by Layth Mattar | University of St. Andrews, Spring 2020
As my graduation date has inched closer and closer throughout my final year as an Emory undergraduate, it has caused me to look back and reflect on special moments from the last four years. These are moments that I love and hate. Moments that I am sure I will be thinking about again in my future. Moments that I know have affected me consciously and subconsciously have left a significant mark on who I am today. An interesting facet I have noticed when I recall these moments is that so many of them took place during my time studying abroad, and this has made me realize the lifelong impact those experiences will have on me.
My first study abroad experience in Morocco changed a key characteristic of my personality, creating a curious and adventurous individual where a reserved and comfortable one previously existed. There is a specific memory I have in Morocco, where my friends and I were walking the streets of the blue city of Chefchauoen, and there was a street food peddler with a crowded cart. Upon further examination we realized he was peddling a sort of snail soup where the snails, still in their shells, were cooked in a delicious, spiced broth. Now, Layth from a couple months earlier would not have partook. Don’t get me wrong, I have always loved street food, but snails? From some dude’s cart? I would have never, but Morocco changed that for me. It really instilled within me the virtue of adventuring, exploring, and curiosity. The willingness to come out of one’s comfort zone is created when someone is rewarded for coming out of their comfort zone. Without fail, the people and culture of Morocco rewarded me each time I explored.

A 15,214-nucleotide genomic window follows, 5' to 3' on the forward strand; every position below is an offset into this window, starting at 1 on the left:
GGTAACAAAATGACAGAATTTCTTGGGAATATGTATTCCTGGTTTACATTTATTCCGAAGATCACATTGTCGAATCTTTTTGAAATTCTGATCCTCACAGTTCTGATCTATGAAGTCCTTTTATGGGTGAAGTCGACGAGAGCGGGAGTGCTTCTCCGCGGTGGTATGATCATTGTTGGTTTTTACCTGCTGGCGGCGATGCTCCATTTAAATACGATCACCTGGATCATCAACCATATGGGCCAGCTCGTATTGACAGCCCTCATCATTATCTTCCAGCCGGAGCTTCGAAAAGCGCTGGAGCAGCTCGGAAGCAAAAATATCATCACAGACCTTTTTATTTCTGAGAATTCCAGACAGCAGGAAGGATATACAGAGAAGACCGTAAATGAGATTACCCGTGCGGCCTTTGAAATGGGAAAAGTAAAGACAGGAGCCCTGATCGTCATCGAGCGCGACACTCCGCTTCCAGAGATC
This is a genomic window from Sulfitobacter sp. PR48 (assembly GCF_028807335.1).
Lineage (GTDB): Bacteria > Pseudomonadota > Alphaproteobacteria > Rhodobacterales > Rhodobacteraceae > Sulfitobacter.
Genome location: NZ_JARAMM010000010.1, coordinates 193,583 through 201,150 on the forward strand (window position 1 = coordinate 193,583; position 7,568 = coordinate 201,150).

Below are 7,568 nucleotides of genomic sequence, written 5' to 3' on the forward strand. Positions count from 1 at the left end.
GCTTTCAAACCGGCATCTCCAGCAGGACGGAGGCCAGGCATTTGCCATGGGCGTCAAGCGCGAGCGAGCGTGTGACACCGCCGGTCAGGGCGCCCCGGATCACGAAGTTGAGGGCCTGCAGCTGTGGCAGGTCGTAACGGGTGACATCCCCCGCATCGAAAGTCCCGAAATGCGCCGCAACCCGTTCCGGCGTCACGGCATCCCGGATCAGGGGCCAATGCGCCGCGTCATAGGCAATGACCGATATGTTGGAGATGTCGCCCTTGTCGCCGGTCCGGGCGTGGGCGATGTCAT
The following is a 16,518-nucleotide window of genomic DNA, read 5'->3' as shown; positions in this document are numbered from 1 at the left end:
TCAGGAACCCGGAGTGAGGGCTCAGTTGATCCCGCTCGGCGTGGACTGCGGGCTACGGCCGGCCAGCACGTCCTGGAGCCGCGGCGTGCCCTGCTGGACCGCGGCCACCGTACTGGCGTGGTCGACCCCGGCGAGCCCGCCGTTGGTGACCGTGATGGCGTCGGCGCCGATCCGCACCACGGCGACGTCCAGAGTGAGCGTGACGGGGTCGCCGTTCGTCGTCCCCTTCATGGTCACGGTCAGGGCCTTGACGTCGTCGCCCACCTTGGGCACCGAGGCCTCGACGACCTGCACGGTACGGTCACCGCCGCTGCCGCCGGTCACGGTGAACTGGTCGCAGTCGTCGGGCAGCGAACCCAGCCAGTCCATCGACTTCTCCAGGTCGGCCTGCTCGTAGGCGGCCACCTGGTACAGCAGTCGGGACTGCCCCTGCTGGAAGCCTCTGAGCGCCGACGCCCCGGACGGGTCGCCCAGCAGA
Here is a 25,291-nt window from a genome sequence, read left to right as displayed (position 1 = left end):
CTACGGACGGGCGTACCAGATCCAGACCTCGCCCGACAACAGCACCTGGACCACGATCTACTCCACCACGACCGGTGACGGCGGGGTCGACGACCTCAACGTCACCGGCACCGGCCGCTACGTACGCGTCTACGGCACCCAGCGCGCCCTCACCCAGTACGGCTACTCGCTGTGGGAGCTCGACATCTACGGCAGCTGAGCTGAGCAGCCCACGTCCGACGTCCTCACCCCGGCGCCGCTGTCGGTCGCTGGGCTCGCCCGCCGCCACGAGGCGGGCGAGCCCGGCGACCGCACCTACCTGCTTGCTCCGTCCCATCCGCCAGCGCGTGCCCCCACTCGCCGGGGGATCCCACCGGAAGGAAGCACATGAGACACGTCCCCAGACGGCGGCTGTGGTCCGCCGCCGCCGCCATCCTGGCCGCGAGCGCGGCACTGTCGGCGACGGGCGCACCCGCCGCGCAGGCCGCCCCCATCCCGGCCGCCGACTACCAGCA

My second study abroad experience in Scotland cemented the experiences I had in Morocco, but it also taught me the valuable life lesson of global perspective. What I mean when I say this is that the international news that reaches the masses of America has been so condensed and filtered into these one-page articles or five-minute news segments, and this makes it easy to forget how impactful these events are in their places of origin. In the specific case of Scotland, I did not realize just how infuriating and anxiety-inducing Brexit had been. My conversations with Scots in St. Andrews taught me so much about the political landscape of the UK, and the long and tangled history of the region. Brexit represented all the major faults that Scotland suffers in the current and historical political system. This experience taught me just how grey the world is. The idea that situations and circumstances which I am not directly affected by can be summated into a single article, a single conversation, or a single news cycle, no longer exists for me.
While it is cliché to say that study abroad changes who you are, it is important to realize that these cliches exist for a reason. I can attest to that fact because I was not the same person returning from a study abroad experience. I can gratefully reflect on the changes of character and the impact that those experiences had on me.